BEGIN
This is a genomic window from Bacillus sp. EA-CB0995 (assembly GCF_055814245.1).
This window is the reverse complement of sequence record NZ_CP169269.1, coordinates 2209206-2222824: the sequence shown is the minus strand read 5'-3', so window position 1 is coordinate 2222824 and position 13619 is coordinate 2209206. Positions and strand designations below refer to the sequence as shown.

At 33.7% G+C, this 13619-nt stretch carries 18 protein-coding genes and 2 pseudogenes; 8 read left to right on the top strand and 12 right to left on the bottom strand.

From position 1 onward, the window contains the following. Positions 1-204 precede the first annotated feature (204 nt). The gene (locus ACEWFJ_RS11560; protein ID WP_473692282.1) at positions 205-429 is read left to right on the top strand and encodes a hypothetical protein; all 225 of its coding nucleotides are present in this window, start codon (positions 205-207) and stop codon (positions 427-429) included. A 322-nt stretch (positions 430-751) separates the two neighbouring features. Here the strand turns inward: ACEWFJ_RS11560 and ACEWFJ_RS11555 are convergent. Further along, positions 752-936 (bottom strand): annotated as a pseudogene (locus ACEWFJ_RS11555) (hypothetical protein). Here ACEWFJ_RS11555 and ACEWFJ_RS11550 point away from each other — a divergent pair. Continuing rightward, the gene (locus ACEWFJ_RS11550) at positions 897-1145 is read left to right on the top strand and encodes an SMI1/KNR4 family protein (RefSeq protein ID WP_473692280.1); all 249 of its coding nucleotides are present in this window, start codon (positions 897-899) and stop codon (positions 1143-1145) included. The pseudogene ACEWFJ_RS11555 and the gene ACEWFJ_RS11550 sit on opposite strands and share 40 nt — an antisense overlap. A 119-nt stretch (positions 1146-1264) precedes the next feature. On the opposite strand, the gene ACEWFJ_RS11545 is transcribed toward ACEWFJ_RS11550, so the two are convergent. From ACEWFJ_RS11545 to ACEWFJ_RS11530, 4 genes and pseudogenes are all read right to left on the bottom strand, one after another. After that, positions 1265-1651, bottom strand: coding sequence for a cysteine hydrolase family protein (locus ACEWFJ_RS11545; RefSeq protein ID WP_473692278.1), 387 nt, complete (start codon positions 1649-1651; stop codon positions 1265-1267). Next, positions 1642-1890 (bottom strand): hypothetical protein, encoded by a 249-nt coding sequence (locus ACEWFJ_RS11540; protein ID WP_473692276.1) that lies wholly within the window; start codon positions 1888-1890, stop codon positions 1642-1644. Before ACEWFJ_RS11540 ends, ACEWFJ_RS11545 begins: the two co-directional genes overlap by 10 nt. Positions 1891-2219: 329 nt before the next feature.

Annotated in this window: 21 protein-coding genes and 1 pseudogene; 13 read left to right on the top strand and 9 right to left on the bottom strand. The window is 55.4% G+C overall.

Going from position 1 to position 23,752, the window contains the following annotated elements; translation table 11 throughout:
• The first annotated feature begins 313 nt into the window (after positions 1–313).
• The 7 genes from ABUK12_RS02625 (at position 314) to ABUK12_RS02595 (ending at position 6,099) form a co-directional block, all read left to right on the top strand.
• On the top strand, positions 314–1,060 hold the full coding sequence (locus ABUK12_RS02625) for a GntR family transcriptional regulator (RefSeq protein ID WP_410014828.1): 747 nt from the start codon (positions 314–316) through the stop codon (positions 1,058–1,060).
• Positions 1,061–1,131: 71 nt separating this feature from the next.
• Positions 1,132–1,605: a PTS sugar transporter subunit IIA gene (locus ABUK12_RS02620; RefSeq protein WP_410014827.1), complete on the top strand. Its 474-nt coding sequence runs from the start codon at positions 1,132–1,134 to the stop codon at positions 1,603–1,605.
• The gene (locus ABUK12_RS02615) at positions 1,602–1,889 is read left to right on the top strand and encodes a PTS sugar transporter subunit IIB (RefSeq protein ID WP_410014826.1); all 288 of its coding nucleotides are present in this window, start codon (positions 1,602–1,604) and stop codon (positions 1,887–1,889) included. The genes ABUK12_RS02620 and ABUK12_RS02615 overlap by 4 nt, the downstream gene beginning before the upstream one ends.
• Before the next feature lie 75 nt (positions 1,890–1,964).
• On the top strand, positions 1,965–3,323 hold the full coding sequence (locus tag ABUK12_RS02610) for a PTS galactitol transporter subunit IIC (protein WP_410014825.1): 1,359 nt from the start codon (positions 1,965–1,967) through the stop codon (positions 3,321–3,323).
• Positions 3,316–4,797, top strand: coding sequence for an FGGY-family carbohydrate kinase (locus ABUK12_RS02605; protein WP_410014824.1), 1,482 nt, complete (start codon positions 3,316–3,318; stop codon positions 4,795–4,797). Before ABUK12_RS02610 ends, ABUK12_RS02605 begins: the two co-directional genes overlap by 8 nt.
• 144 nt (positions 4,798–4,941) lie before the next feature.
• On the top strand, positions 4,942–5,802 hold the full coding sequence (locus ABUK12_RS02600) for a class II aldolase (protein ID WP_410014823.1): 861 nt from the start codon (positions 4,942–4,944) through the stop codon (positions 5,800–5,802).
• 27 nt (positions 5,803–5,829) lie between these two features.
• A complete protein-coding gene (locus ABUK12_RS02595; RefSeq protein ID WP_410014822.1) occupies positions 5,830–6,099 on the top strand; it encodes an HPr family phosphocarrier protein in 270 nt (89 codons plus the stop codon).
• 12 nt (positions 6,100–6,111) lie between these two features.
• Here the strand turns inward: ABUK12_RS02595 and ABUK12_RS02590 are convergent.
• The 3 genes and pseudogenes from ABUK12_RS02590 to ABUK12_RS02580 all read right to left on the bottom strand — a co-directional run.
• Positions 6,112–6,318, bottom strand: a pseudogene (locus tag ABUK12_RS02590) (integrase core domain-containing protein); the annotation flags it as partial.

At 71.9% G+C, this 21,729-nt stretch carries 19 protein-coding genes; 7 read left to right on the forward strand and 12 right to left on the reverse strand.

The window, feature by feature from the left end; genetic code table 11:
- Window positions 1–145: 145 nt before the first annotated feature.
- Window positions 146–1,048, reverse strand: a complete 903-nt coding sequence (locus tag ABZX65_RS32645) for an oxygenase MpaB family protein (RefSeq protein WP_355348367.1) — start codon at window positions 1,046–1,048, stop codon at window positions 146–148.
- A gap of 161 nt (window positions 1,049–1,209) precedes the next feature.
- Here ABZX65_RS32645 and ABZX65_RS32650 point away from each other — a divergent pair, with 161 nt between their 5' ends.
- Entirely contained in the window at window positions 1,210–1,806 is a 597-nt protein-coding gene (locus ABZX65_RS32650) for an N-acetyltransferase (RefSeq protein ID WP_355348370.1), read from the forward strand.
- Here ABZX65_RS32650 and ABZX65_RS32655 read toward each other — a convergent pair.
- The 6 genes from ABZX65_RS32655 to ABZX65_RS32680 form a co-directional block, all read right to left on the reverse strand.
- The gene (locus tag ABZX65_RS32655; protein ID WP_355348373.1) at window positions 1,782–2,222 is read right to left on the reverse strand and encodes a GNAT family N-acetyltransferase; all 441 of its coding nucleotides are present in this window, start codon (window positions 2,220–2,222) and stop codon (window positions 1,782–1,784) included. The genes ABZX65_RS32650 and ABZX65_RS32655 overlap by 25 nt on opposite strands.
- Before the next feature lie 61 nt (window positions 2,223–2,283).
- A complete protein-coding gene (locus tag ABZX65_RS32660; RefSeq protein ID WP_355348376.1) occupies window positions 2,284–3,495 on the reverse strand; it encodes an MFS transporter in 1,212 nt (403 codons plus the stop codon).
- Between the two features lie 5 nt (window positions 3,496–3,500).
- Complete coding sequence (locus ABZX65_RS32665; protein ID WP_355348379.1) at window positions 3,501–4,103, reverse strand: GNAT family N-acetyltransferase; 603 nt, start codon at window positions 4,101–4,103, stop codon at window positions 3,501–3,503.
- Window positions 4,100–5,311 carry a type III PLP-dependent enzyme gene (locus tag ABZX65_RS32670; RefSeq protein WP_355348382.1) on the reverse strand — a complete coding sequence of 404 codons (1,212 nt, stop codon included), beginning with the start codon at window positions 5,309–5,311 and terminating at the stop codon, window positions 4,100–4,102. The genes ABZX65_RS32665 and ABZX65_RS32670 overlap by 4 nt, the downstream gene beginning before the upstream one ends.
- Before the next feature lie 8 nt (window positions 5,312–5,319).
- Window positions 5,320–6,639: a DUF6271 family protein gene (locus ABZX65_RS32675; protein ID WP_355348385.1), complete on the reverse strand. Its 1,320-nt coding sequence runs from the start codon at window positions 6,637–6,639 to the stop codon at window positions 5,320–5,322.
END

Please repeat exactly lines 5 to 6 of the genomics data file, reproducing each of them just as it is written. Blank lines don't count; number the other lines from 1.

Annotated in this window: 21 protein-coding genes and 1 pseudogene; 13 read left to right on the top strand and 9 right to left on the bottom strand. The window is 55.4% G+C overall.

Going from position 1 to position 23,752, the window contains the following annotated elements; translation table 11 throughout: